Investment in UK peaking assets
The new Capacity Market may turn UK generation investment on its head. Power plant development in the UK has historically been focused on CCGT plant rather than peaking assets. But recent clarifications on the Capacity Market rules and the availability of 15 year fixed price capacity agreements have caused a sharp increase in interest in UK peaking asset development.
July 7, 2014
The new Capacity Market may be set to turn UK generation investment on its head. Power plant development in the UK has historically been focused on combined cycle gas turbine (CCGT) plants rather than peaking assets. CCGT have a clear efficiency advantage over peaking plants and with 30GW of existing CCGT capacity, UK merit order competition between gas plant is fierce. As a result it has historically been hard to build an investment case for peaking assets, except as onsite backup or for the provision of ancillary services (e.g. STOR).
But recent clarifications on the Capacity Market rules and the availability of 15 year fixed price capacity agreements have caused a sharp increase in interest in UK peaking asset development. Peaking units are cheap and scalable relative to CCGT assets. And unlike CCGTs, the peaker investment case does not rely on volatile wholesale energy market returns. This means that peaking assets are able to access a more flexible range of financing structures to enhance equity returns. These are attractive characteristics in a world awash with cheap capital looking to invest in relatively low risk infrastructure projects.
Capacity Markets favour peaking assets
On first consideration it may appear strange that policy decisions could swing plant investment economics in favour of peaking assets. The main driver behind this is the government’s Electricity Market Reform (EMR) package. Large scale support for intermittent renewable capacity (wind & solar) is acting to lower wholesale power prices and erode CCGT load factors and generation margins. The Capacity Market is then intended to enable the government to ensure there is an adequate volume of flexible capacity to maintain a targeted system security standard.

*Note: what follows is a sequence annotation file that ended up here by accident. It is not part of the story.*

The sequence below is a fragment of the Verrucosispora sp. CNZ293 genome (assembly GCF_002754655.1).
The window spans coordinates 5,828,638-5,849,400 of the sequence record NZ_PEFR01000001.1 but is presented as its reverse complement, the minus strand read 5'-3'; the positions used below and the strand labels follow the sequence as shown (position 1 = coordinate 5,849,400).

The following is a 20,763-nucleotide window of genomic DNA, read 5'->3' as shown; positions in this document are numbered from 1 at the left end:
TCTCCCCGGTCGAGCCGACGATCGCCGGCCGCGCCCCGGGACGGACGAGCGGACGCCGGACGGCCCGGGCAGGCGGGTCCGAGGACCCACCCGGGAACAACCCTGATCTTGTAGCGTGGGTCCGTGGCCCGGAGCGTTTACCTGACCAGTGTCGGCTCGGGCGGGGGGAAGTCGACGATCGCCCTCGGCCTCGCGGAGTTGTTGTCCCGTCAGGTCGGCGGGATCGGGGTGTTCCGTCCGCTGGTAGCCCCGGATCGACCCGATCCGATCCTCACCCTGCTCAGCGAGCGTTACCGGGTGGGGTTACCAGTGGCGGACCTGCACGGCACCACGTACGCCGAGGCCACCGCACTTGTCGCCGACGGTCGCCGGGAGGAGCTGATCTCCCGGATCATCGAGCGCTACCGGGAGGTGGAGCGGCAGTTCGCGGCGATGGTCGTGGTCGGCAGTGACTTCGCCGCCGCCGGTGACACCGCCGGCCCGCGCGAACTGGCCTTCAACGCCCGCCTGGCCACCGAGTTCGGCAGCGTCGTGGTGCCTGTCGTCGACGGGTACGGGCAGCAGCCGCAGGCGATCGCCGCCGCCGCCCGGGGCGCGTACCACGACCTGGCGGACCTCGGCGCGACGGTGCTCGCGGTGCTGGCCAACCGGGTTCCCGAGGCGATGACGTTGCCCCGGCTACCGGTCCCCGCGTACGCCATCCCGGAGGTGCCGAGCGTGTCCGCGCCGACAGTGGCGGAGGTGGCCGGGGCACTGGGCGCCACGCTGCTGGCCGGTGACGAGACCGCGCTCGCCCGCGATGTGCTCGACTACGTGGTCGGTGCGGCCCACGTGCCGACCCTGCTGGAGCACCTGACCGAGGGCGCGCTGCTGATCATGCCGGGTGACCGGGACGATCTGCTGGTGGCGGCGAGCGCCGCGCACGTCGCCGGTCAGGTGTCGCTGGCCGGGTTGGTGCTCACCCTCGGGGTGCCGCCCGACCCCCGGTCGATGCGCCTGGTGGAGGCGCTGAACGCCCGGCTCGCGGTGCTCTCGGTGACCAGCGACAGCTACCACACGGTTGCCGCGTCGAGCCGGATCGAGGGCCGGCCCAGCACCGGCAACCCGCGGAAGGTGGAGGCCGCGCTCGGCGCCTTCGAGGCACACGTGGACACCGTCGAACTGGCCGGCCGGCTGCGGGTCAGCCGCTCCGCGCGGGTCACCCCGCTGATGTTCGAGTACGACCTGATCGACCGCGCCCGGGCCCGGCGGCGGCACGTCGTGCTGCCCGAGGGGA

The UK government has designed the Capacity Market such that the underlying product is capacity to generate electricity at four hours notice. Capacity is de-rated based on availability by technology type (e.g. OCGT at 94% and CCGT at 88%). There are also different lengths of capacity agreement available (1, 3 and 15 years) based on level of capex incurred, e.g. at least 250 £/kW spend is required to secure a 15 year agreement. But the definition of ‘capacity’ for the market is quite homogenous (e.g. plant location is not considered).
A homogenous product and capex based capacity agreement lengths bring the costs of capacity provision firmly into focus for investors. Keeping existing thermal capacity open is set to be the cheapest source of capacity (e.g. by covering plant fixed costs). But beyond this, investors are increasingly focusing on how incremental capacity can be delivered at close to the 250 £/kW threshold required to qualify for 15 year capacity agreements. This is where peaking assets may play a key role. And not necessarily leading edge high efficiency gas turbine units. Projects based around older and less efficient technology may be more attractive given lower capex costs.